CORRESPONDENTS who expect to receive answers to their letters must, m allcasea,sign their names. We have a right to know those who seek information from us; beside, as sometimes happens, we may prefer to address correspondents by mail. SPECIAL NOTE.—This column is designed for the general interest and in-struction of our readers,notf or gratuitous replies to questions of a purely business or personal nature. We will publish such inquiries, however, when paid for as advertisemets at $100 a line, under the head of "Bust-ness and Personal." fW"AH reference to back numbers should be by volume andpage. H. H. K., of Mass.—To extinguish a kerosene lamp safely turn the wick down until the flame is low and blow under the glass. If turned down until almost outflowing in the top of the chimney is said not to be dangerous. Horse powers'are so common and of so many different forms that we could hardly designate any particular one. None, however, is more generally and acceptably used than that where the animal travels an inclined, endless track, too common to require more than a mention. N. and H., of Conn., desire to know the address of the maker of the annular (diamond) drill such as is now used in drilling at Hell Gate. We saw it at work in Titusville, Pa., boring for oil through solid rock, in 1865, but do not know the name of the maker. Some of our readers may answer this question. T. K., of Mich., propounds the following : Suppose a pound weight will just bring down a spiral spring six inches in hight, how many pounds will be required to bring down eight spiral springseach six inches in hight, each spring being separated from the other, not counting anything for the weight of the springs, and they being placed one upon the other?" The separation of the springs and the placing of one upon the other seem to present a contradiction. But, in any view, a satisfactory reply to the question can be obtained only by experiment. The laws governing the action of springs are not sufficiently defined to construct a reliable theory. If the end sought is expected to be of practical benefit tha simple experiment is warranted. R. G., of Mich., and T. B., of Pa.—The reply to "M. S. W." page 55 current Vol., is erroneous in so far as the square inches were not taken into consideration. The question, as understood, was the relative downward pressure of columns of water of varying diameters. It is evident that if the relative pressure to the square inch is considered, the aggregate amount of pressure coincides with the number of square inches exposed. W. G. W., of Ala.—The reaction of water in an Archimedes screw, will cause it to rotate if left to itself and a supply be given to it at the top. We do not think the combination you suggest, would be valuable. J. O. B., of Ala.—We do not know where air-guns can be purchased in this city. You coul*d probably find out by advertising in our paper. , r K J., of Me.-i ead melts & |G deg. Fah., but melted ad may attain a much higher temperature. H. G., of Fla.—All that is necessary to convert oyster shells into excellent lime is to burn them, that is to heat them until the carbonate of lime which constitutes their bulk is decomposed and the carbonic acid gas expelled. A line or two in our paper under the head of "Business and Personal " will probably put you in communication with the parties interested in the sale of patent lime kilns. L. W., of Me.—The problem you send us is either wrongly enunciated, or involves an absurdity. A body may revolve around another body, or two bodies may revolve around a fixed or moving point in space, but it is absurd to speak about two bodies revolving at the same time around each other. If you mean that two bodies are revolving around axommon moving center, the data are still defective. Theirpaths cannot be determined without the radii of revolution as well as their velocities. J. G. S., of Pa.—The less the pressure under which gas is discharged through a meter, the more cubic feet will be required for the same amount of light, all other things being equal. Partially stopping of the inlet pipe, as it reduces the pressure, is therefore only putting money in the pockets of the gas companies. This fact is well known and has often been made the subject of accurate experiment. In fact it has been made the subject of legislation in foreign countries, and we think in some of the United States, gas companies being required by law to deliver their gas under a given pressure. IN". B., of N. Y.—A very good cement may "be [made "by melting together in an iron dish, equal parts of gutta percha and common pitch, and when wellstirred pouring the mass into cold water. This becomes perfectly fluid at a temperature of 100 degrees. It is a useful cement for many purposes. A still stronger cement, for leather and cloth, is made of 1 lb. gutta-percha, 4 oz. india-rubber, 2 oz. pitch, 1 oz. shellac, and 2 oz. of fine sperm oil. The ingredients are to be melted and thoroughly stirred together. The cement is to be used hot. G. H. D., of N. Y.—The smooth side of the belt is the best to put next the pulley. C. D., of Ohio.—There is no patent on the toy steam engine, about which you inquire. W. M., of Pa.—The water on an overshot wheel, should be applied as near to the summit of the wheel as possible. The processesfor making self-raising flour are*usuallypatented. S. A. O., of N. Y.—It is said that soaking plaster casts in a thin and warm solution of glue will, after they become dry, render them quite hard and tough. Silicate of soda or better the double silicate of soda and potassa, will also give them greater consistency. J. O. S., of N. Y.—The consideration of the size of driving wheels is not alone sufficient to determine the tractive power of an engine. Large driving wheels are used when great speed is dssired, abd when a proper adjustment of other parts is made theyanswerthe purpose designed. W. Y., of N. Y.—A gold colored lacquer is made by taking seed lac 3 ozs, tumeric 1 oz., dragons blood U oz., and digesting them for a week in one pint of alcohol, shaking often and finally pouring off and straining the solution. S. K., of Mass.—To dress a solid rubber and emery wheel when it gets out of true or becomes, glazed, heat a block of iron of considerable size quite hot, and place it near the edge of the wheel while it is 125 inmotion. Atthe same time using an old file or its equivalent as a turning tool you can by working upon the opposite side soon true up your wheel and removfl the glaze. M. S. Gt., of N. Y., asks how to " figure out the gears on a lathe to cut two, three or four threaded screw and how to measure or count them." He has#found out from the SCIENTIFIC AMERICAN how to arrange for single threaded screws. There is no difference between the arrangement of gears for cutting double, triple, or quadruple threads and that for single threads. The face plate of the lathe must be divided into as many equal parts as there are to be threads, and the tool set out by eachmark in succession. In counting multi-threaded screws there is no difficulty. The number of the threads maybe seen by looking at their terminals on the end of a screw, and then, laying the rule on the screw, counting one for each of the series; Thus a three threaded screw should be counted one for every three threads, etc.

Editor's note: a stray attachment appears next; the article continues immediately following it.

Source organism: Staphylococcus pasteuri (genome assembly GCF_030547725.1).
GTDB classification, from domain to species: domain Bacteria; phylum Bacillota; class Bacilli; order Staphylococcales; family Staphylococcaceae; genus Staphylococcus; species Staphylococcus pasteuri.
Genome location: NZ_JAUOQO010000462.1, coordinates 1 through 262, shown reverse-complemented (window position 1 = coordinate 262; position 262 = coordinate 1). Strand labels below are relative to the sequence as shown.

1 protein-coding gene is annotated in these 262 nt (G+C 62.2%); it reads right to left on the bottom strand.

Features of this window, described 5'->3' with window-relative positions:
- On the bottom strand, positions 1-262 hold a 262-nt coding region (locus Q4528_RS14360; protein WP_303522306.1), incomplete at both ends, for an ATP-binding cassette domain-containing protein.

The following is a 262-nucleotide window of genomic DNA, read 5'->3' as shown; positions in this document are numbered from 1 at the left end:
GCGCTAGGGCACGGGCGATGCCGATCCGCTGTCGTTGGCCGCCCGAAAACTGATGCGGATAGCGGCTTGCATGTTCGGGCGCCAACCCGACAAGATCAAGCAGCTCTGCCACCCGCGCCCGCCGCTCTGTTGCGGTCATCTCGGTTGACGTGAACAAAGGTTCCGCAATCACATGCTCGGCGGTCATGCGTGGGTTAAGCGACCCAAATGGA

This article was originally published with the title "Answers to Correspondents" in Scientific American 20, 8, 124-125 (February 1869)